Since Uzbekistan began opening its economy more to foreign trade, the country’s trade balance has been negative and declining, reaching USD 11.4 billion in 2022. Uzbekistan’s primary trade partners are China and Russia, each of which accounts for approximately 15% of exports and 20% of imports. Other important trading partners are Kazakhstan, Turkey, Korea and Kyrgyzstan. Gold is Uzbekistan’s single largest export product, accounting for 21% of exports. The largest category of exports, however, is industrial goods – including cotton yarn for textiles – (23%), followed by services (21%), food products (8%) and fuels and lubricating products, including natural gas (6%). While most of Uzbekistan’s export products are raw materials or basic manufactures, many of which are emissions-intensive, Uzbekistan has a growing car and bus manufacturing industry, including for electric vehicles. Manufactures and finished products account for the majority of Uzbekistan’s imports, primarily machinery and transport equipment (31%), industrial goods (19%) and chemicals (19%) (UzStat, 2022[8]).

According to the IMF, Uzbekistan’s economy is expected to continue growing at rates of about 4.5-5% until at least 2027 (IMF, 2022[9]). The economy has proved resilient to recent external shocks, notably the COVID-19 pandemic and the effects of Russia’s invasion of Ukraine (see Figure 2.3), in part thanks to its low levels of government and external debt (see Figure 2.4 and Figure 2.5), a low and declining budget deficit (about 4.8% in 2022), sizeable international reserves (USD 33.5 billion for 2023-24), sizeable domestic energy resources and its somewhat limited integration in international financial markets. The government has also continued to bolster resilience to economic shocks through fiscal consolidation (including through formalisation of the country’s large informal economy and improvements to tax efficiency) and strict controls on public debt (e.g. the Law on Public Debt, which introduces a public debt ceiling of 60% of GDP, annual borrowing limits and required corrective measures if debt rises above 50% of GDP). Uzbekistan’s competent debt management strategy has contributed to the country’s rise to a BB- sovereign credit rating (as of 2023, according to Standard and Poor’s and Fitch Ratings, both with stable outlooks). Although a BB- rating classifies Uzbekistan’s credit worthiness as non-investment grade speculative, it places Uzbekistan in the same category as Brazil, Georgia and Greece (Investment Promotion Agency, 2023[10]).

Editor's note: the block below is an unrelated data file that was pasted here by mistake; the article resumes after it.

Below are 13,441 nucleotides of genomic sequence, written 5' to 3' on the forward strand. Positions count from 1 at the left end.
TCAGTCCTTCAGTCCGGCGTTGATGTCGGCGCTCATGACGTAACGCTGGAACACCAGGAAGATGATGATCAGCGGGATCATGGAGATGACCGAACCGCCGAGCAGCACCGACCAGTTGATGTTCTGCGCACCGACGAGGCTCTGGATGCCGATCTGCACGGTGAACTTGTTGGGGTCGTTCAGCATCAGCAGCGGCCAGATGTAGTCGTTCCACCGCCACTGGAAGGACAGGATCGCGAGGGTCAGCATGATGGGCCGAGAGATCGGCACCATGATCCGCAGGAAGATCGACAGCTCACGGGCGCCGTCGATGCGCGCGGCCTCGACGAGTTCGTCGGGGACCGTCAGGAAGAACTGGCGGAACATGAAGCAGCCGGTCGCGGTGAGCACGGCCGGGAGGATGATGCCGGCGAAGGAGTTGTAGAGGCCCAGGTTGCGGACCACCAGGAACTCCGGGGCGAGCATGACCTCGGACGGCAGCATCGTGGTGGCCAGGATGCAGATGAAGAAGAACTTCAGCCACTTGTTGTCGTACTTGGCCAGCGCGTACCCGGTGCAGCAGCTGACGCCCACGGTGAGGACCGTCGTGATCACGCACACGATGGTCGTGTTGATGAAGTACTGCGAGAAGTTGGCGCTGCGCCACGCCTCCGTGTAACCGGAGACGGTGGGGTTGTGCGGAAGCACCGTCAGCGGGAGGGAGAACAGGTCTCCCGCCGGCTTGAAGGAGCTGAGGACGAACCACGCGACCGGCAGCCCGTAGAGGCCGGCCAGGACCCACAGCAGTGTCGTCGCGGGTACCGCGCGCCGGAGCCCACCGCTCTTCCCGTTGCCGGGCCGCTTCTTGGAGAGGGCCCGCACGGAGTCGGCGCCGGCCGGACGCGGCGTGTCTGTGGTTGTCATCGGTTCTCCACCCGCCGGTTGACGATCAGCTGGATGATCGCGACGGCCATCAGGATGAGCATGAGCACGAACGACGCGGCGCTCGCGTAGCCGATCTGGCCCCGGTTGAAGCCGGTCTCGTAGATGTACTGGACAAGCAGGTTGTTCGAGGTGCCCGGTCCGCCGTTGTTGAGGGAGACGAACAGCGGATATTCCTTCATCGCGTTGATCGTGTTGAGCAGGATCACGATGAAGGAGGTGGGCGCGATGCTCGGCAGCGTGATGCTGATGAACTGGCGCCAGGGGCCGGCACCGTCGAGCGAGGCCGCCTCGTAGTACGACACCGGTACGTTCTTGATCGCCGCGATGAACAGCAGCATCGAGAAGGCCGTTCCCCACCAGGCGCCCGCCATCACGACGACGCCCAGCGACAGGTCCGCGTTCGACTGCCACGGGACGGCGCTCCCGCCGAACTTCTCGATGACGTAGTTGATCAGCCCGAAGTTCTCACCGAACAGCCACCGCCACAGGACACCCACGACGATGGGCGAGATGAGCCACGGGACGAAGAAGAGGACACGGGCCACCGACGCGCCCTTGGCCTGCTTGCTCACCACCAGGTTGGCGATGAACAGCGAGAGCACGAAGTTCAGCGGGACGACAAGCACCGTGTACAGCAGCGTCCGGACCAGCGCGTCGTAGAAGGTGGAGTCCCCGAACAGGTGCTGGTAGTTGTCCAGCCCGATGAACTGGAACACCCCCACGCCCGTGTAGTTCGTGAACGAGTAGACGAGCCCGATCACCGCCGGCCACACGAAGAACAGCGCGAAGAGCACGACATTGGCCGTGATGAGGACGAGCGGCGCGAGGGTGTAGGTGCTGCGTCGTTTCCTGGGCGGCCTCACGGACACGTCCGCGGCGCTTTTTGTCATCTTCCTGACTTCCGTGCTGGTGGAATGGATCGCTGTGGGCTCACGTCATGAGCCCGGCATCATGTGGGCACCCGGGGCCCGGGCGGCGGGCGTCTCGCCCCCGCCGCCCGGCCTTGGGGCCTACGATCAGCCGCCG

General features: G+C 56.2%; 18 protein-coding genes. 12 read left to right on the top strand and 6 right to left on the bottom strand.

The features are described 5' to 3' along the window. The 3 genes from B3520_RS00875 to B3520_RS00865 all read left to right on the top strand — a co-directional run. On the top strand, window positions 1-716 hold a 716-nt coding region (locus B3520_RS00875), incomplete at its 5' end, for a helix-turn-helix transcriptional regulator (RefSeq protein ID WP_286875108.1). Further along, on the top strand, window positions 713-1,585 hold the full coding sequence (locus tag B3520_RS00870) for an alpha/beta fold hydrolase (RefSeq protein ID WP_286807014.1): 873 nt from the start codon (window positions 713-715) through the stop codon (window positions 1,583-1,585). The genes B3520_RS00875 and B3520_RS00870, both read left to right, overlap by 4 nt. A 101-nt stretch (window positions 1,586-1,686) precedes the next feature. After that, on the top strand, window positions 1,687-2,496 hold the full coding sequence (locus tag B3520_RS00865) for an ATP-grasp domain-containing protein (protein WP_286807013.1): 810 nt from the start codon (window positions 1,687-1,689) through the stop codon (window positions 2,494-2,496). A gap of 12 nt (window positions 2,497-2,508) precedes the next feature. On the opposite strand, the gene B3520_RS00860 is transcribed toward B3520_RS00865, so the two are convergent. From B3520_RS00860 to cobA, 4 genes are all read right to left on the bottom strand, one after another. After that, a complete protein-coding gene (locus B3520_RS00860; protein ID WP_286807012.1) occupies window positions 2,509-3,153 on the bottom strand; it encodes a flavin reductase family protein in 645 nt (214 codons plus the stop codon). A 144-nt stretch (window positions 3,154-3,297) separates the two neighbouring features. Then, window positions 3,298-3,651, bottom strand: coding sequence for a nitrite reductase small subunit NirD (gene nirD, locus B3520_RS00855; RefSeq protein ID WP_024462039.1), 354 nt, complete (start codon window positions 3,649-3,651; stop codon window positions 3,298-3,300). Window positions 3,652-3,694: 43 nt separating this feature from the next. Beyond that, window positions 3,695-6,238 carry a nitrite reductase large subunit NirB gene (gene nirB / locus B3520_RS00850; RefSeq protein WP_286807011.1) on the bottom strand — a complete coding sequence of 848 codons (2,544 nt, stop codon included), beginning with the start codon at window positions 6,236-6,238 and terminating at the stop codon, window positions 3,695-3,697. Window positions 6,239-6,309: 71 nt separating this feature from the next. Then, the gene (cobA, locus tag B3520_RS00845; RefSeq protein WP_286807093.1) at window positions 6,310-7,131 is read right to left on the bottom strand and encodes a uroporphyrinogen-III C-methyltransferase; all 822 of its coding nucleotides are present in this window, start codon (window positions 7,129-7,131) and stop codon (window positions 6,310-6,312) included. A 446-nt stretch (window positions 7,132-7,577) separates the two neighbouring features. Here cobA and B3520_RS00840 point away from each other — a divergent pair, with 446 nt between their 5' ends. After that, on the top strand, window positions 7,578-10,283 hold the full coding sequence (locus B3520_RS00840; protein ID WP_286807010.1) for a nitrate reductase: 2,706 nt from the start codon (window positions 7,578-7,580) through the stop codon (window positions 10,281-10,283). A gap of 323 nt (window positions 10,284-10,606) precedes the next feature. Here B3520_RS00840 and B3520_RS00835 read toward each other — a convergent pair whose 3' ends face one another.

Uzbekistan's economic successes have come at great environmental cost. Uzbekistan’s total greenhouse gas (GHG) emissions are the second largest in the region after Kazakhstan, and its emissions per unit of GDP are the fifth largest in the world (World Bank, 2022[12]). Uzbekistan’s economy is also highly energy-intensive (8.36 MJ per 2017 USD PPP according to 2019 IEA data, the second highest in the region after Turkmenistan) (IEA, 2022[13]). Consequently, energy accounts for the vast majority of Uzbekistan’s GHG emissions, led by electricity generation from Uzbekistan’s primarily gas-fired thermal power plants (see Figure 2.6). Natural gas accounts for 82.7% of the country’s total energy supply (TES), followed by oil (9.5%) and coal (6.4%). Hydroelectric power plants make up only 0.9%, and although Uzbekistan has accelerated the development of renewable energy projects harnessing solar and wind, their share of TES remains negligible (IEA, 2022[14]). This is further aggravated by generous fossil-fuel subsidies provided to oil, gas and electricity consumers. In 2021, total fossil-fuel subsidies amounted to 19.3% of GDP, the highest among all countries in the IEA dataset (IEA, 2023[15]).